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A hidden level of Utah government nearly 500 entities that spend $3.5 billion a year to provide limited services such as water, sewer, recreation, police or fire protection is rife with "poor governance and weak oversight," a new audit says.
So House Speaker Greg Hughes and Senate President Wayne Niederhauser warned such agencies Tuesday that they will "aggressively review" their compliance with a new list of best practices suggested by the legislative auditor general's office.
"We intend to assign the auditor general annual follow-up reviews to verify that these best practices have been successfully implemented," they wrote to the agencies.
Several recent probes by Utah Auditor John Dougall and legislative auditors found waste, fraud and abuse with many such agencies. So Niederhauser, R-Sandy, and Hughes, R-Draper, asked legislative auditors to see how widespread such problems may be.
They surveyed 27 such entities and found that:
• 16 had missing or weak internal controls.
• 13 had a board or staffers or both who lacked the qualifications and training necessary to protect against waste, fraud and abuse.
• 17 have an organizational culture that does not support good governance and accountability.
Auditors also tested 50 randomly selected entities and found that 33 did not submit budgets to the state auditor within required deadlines, if at all; 22 were not complying with open meetings law requirements to post their agendas on the state's public notice website; and just a few complied with requirements to post contact information for board members.
"Because they tend to operate behind the scenes, many limited-purpose entities do not receive the same level of public scrutiny as city, county and state government agencies," the report said. It concluded that "poor governance and weak oversight are common."
It added that, "Unless improvements are made, we believe many of Utah's limited-purpose entities will continue to face a high risk of fraud, waste, abuse and poor management."
The report suggested withholding tax funds from local entities that fail to comply with all state disclosure laws, taking steps to dissolve agencies that persistently fail to comply, and encouraging counties to take a larger role in promoting compliance.
The report noted that in the past three years, the legislative auditor general and the state auditor performed 20 audits of limited-purpose entities. Eight discovered cases of fraud, waste and abuse. Another 12 found instances of weak controls, poor policies and procedures. Examples of previous findings include:
• The Mapleton Irrigation District finance officer stole between $103,093 and $116,797.
• The Utah Communications Authority paid more than $800,000 for personal use by officials.
• The Unified Fire Authority self-dealt and misused public money; auditors told the agency to attempt to get a half a million dollars in reimbursement.
• The former executive director of the Utah League of Cities and Towns charged $57,000 in personal expenses to his business credit card; auditors questioned another $130,000 in charges because they lacked documentation showing that they were for business purposes.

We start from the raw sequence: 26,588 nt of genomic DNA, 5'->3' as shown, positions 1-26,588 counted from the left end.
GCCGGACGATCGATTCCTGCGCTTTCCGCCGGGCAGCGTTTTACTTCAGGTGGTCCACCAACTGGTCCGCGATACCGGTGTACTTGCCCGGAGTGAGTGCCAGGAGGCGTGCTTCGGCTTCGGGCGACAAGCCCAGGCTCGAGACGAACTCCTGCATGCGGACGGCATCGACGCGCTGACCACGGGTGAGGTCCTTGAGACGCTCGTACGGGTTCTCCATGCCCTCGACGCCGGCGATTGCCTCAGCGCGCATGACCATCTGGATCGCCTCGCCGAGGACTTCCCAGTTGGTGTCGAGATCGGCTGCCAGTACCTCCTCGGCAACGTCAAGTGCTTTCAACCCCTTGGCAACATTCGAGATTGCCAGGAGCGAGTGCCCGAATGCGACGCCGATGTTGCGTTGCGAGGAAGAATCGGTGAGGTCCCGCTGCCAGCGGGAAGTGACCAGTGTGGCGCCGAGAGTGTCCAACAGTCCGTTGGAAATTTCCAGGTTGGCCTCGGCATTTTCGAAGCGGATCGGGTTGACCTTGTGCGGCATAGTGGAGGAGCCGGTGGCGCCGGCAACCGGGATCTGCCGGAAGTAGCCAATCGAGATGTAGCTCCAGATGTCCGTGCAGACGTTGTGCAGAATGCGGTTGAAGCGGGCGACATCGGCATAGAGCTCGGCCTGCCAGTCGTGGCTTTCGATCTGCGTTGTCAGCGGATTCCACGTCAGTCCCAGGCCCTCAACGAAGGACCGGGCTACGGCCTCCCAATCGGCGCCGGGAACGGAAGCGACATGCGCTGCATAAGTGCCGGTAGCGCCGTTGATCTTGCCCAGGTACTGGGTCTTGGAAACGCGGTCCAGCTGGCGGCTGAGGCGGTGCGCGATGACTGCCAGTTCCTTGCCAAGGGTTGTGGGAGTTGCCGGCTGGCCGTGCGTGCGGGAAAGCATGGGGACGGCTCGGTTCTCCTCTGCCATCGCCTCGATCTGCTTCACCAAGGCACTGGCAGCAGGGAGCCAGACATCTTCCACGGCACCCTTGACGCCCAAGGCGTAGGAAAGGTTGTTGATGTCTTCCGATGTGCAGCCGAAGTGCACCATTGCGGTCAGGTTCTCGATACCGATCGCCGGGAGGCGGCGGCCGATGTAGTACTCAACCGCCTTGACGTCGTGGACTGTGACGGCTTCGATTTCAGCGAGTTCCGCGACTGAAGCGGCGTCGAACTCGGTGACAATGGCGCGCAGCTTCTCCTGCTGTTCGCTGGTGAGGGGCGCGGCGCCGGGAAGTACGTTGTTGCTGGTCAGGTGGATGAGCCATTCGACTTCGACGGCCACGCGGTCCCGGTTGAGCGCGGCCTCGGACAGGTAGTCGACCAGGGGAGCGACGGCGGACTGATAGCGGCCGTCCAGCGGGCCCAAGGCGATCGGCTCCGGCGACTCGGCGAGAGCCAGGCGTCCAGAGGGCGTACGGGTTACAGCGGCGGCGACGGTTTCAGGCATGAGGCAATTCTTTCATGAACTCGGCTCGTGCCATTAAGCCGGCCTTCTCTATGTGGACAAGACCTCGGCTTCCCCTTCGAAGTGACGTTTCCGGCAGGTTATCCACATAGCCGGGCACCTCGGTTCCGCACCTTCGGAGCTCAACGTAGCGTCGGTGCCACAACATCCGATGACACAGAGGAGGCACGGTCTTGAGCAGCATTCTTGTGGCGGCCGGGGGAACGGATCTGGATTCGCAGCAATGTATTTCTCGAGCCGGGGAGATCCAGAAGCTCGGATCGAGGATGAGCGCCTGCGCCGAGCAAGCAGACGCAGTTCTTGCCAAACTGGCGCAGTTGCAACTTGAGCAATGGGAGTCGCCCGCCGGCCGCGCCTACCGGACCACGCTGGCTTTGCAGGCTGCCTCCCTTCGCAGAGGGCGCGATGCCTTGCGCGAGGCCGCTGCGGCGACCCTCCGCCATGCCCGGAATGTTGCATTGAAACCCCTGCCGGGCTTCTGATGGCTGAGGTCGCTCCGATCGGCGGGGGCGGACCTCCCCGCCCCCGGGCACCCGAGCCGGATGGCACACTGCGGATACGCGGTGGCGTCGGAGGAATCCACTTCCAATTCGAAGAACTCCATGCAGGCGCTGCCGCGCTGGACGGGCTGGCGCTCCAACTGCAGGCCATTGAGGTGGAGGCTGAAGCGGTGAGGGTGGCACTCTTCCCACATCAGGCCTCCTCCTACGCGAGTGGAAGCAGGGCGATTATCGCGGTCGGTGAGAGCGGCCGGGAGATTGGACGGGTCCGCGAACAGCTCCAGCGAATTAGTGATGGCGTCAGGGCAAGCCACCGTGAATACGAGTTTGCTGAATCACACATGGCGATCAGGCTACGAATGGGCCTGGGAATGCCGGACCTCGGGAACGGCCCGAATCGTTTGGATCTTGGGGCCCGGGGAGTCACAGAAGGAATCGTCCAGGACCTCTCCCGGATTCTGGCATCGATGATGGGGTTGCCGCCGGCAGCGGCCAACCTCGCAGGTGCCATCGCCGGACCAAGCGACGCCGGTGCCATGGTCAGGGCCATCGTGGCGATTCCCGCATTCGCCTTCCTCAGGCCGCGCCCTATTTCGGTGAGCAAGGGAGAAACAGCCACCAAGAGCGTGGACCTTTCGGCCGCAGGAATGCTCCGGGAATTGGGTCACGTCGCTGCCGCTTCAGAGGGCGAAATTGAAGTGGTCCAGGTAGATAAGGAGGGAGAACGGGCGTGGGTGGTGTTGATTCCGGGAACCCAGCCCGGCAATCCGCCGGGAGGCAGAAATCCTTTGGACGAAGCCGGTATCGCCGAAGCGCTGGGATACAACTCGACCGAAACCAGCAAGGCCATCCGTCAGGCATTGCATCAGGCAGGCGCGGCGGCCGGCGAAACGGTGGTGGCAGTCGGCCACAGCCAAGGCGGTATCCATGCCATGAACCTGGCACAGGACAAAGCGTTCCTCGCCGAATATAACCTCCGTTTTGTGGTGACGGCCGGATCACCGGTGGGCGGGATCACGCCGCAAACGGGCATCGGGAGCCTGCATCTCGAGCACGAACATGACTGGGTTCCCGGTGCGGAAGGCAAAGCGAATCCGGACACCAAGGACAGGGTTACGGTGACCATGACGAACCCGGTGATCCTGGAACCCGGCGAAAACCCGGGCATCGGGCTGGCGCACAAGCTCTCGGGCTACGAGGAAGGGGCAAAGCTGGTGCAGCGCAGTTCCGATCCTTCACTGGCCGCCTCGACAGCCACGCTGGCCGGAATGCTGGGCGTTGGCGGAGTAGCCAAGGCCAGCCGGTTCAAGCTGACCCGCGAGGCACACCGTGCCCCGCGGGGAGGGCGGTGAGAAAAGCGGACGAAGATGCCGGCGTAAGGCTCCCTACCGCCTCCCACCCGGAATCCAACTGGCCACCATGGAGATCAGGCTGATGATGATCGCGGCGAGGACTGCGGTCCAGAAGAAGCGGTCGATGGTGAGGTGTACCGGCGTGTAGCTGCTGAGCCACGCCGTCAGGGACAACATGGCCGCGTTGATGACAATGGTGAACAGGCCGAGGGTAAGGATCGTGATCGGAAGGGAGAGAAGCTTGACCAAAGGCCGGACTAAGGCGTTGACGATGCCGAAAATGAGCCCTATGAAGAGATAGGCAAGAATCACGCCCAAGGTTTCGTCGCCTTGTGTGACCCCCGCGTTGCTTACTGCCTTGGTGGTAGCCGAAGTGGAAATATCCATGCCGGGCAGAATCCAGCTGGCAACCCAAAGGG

The report said its new survey found that 21 of 27 agencies that it reviewed closely had serious problems also, suggesting that they are widespread.
It said poor separation of duties is common and could easily allow fraud. For example, it said a rural water and sewer district had one person handle all accounting and finance tasks by herself.
Auditors said they found that boards often do not monitor actual spending. They said the manager of a mosquito abatement district reported that he did not normally allow the board to review spending, unless it asked for specific information.
Auditors found that boards often lack members with governance, finance and accounting backgrounds. They discovered that some boards suffer because they have difficulty finding anyone willing to serve, let alone people with appropriate training.
For example, the report said, one water and sewer district was able to fill a board vacancy only after the district's only employee went door to door, asking people if they might be willing to serve on the board.
Auditors proposed a checklist of best practices for board members with 25 specific items. Some include:
• "The board members recognize their role is to be more than just a ceremonial body" and must "hold staff accountable for results."
• To protect against fraud, "staff duties are segregated such that no one person has control over all parts of a financial transaction."
• The board regularly reviews disbursements.
• The board requires its formal approval of any expenditure above a certain amount.
• The board requires that two people sign all checks.
• Board and staffers regularly receive the required training in open and public meetings and in board governance.
• The board provides an ethics hotline and adopts a whistleblower policy.
LeGrand W. Bitter, executive director of the Utah Association of Special Districts, wrote in response to the audits that the list of best practices "will be helpful as we continue to provide training, best practices, vision and focus to our members."